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Document number: 549
Date: Sun 13 Oct 1811
Recipient: TALBOT William Henry Fox
Author: SMITH George (1)
Collection: British Library, London, Manuscripts - Fox Talbot Collection
Collection number historic: LA11-14
Last updated: 12th February 2014

Rottingdean <1>
13. Octr 1811 Sunday

Φιλε Ταλβοτ

κεκλυθεμ<οι?> νυν, Ταλβοτ, <σοι?> γαρ γραψω επιςτολην.–

Perhaps, after all, it would be better to write in our Mother Tongue, in which we can express ourselves more accurately & write with greater proficiency

I am very much surprised when after I had written to you at Penrice Castle <2> I did not receive an answer; I waited a long time expecting to hear from you every day, I at last concluded that you had moved your quarters & missed my letter, I intended writing again, but thinking as I said before that you had changed the Place of your abode, I thought it would be of no use but now that you are for some time settled, I hope your letters will be more frequent. Ever since I wrote to you I have been continually teazed & perplexed with the squalls of the Babies & the administration of Justice, which renders my Head Boyship more uncomfortable than ever it was before, added to which, Dr Hooker’s <3> anger falls upon upon us, for the least noise we make, & to our misfortune, all the Scrapes hadng over the Head of Bowden &c, You will be easily able to account for, when I let you know that to fill up the vacances occasioned by your Class Departure we have in your place a whole stock of children just come out of the nursery, who squall for every little thing that crosses them because the nurses do not let the dear little things want any thing, that is in their power, when the cry for it, so that from 8 to 9 O’clock is the only hour of peace, that we have, & owing to the continual Squabbles, which arise, there are sometimes 20 Lickings in a day – the place of executing which punishments, viz. the licks is removed on account of the screams of the sufferers, is removed to the haystack, which so deadens the sound, that we can thrash them at our leisure, without an attack being made upon us from the house by Doctor Hooker

There was about a fortnight ago a Shipwreck at Seaford which thus began the Vessel, which carried corks & Port wine bound from Oporto to Hull, had cast anchor at Worthing The wind being very high, she broke her cable & was carried on at a great rate, at the mercy of [illegible]vaces; Lord Talbot, <4> who was then at Worthing, offered 52 Guineas to any Boat who would go & take out the men, 5 Ventured out but none could overtake her, she at last was driven a ground at Seaford & went to pieces, 3 Men were saved, one of them having swam ashore, knocked at Steivers door at 5 O’clock in the morning, & asked help, [illegible] got up, took him to the inn, fed him & clothed him, & returned with him to the wreck, they there found two more, having done done [sic] as much as they could for that part of the Cargo, which was driven on shore, they returned to the village & spread the news, the 10th Dragoon’s was [sic] over here, but they got so drunk that nobody – no, not one of the officers could govern them – They were tumbling from their horses in every direction They then began to box, & at last would have settled the matter with their swords, had not another company come from Brighton, & they were obliged to return – The vessel afterwards proved to be Mr Bowdens & everything was taken away –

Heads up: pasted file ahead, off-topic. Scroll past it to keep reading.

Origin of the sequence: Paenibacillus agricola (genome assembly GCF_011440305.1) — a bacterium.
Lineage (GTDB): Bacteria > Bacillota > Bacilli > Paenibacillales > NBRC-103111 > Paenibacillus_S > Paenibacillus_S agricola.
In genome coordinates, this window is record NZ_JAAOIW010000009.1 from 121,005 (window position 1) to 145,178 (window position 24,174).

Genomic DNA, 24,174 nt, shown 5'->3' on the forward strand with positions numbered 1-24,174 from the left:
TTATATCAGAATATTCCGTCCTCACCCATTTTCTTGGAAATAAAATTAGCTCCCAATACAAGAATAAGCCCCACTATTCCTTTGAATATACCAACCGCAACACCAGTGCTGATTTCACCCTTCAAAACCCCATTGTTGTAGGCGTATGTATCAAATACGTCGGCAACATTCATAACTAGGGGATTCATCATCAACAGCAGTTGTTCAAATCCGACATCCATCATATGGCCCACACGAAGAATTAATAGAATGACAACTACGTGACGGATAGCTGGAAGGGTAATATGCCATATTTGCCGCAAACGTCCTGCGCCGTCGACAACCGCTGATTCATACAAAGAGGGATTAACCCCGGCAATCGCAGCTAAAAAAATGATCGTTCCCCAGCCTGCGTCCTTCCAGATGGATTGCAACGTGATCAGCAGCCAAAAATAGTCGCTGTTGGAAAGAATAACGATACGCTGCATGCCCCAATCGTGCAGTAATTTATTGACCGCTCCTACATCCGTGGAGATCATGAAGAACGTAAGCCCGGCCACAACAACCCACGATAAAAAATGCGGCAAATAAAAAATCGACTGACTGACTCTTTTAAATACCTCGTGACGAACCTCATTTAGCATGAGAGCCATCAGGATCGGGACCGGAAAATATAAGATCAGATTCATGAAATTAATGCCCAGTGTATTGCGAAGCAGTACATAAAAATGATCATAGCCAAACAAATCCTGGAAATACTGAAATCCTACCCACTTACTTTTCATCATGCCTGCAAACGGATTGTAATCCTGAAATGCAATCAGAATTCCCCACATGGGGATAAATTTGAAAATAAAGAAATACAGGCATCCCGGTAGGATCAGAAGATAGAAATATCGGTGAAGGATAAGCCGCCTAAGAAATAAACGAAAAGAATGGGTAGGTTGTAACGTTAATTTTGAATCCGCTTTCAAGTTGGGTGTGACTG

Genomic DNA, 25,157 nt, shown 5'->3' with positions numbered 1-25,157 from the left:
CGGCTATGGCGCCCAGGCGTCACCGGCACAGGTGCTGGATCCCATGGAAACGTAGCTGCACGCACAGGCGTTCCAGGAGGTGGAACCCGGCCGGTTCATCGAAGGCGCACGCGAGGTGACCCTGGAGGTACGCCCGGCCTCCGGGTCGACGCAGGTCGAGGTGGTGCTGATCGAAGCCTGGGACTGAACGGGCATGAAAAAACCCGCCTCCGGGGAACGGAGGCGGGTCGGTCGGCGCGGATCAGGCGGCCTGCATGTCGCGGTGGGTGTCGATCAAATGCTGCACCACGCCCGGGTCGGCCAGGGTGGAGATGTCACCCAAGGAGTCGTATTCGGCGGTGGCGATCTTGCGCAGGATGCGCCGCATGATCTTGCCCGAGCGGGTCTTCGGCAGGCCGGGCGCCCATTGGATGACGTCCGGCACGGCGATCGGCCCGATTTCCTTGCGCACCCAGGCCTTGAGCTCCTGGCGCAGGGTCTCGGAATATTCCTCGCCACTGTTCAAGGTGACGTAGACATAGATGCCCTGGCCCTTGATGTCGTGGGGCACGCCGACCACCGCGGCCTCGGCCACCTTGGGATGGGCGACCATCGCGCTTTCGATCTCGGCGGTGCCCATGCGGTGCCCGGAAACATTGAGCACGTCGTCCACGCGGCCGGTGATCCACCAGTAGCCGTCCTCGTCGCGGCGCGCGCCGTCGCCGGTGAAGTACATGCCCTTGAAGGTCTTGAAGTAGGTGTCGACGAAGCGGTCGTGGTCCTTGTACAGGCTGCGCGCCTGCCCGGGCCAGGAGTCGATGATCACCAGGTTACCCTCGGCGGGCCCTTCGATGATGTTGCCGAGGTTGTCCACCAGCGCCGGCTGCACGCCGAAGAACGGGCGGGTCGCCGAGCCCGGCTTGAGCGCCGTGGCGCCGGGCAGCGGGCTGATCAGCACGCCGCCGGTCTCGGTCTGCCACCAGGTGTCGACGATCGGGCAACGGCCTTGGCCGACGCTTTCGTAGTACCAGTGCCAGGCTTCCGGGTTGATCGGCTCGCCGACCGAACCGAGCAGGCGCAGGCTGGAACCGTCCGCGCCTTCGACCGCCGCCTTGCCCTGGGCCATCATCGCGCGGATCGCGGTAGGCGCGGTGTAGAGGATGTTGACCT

Yesterday a puncheon of Rum being driven ashore, the people that they might secure it gave out, that their reason for running that way was that a Chimney had fallen down at Porto Bello & killed several children, which so deceived the Custom-house officials that they got it quietly into their possession See! how the world is given to lying!

You did not tell me how to direct to you let me know in your next –

I remain your affectionate friend
G Smith

Mrs Armstrong [Tib?] &c – Desire to be remembered My Garden is no longer Versicolor floribus for Flora has finished her visit at the temple of the sun

Mr Bridgetower whom perhaps you may recollect gave us the following lines a little while ago. They were written on an [illegible] it is a mixture of Italian French Latin & English

In questa casa trouvereti

tout ce que vous [illegible] [soufratte?]

Vinum, Panem, pescis, [illegible]

[vaches, chevres?], horses harness <5>

The English of the first line is –

in this house you will find

The rest you can make out

October 13. 1822.

Mr W. H. F. Talbot
at Dr Butler’s <6>
Harrow School
Harrow on the Hill
Middx –


1. Rottingdean, East Sussex, 4 mi SE of Brighton: WHFT attended school there from 1808–1811.

2. Penrice Castle and Penrice House, Gower, Glamorgan, 10 mi SW of Swansea: home of Christopher Rice Mansel Talbot.

3. Rev. Thomas Redman Hooker (1762-1838), WHFT's tutor at Rottingdean and a most interesting character. His career prospects were seemingly cut short when his father lost his fortune to an industrial accident. Hooker became the private secretary to the Duke of Dorset, learned French, took Holy Orders and through the Duke's influence established an influential school. His pupils included the nephews of the Duke of Wellington and of Napoleon Bonaparte. He was also active in the local smuggling ring. See Arthur R. Ankers, revised by Michael Smith, Sussex Cavalcade (Sevenoaks: Hawthorns Publications, Ltd., 1992), pp. 97-100.

4. Possibly Charles Chetwynd-Talbot, 2nd Earl Talbot (1777–1849).

5. In this house you willl find everything that [illegible] Wine, Bread, fish [illegible] cows, goats.

6. Rev George Butler (1774–1853), Headmaster at Harrow.

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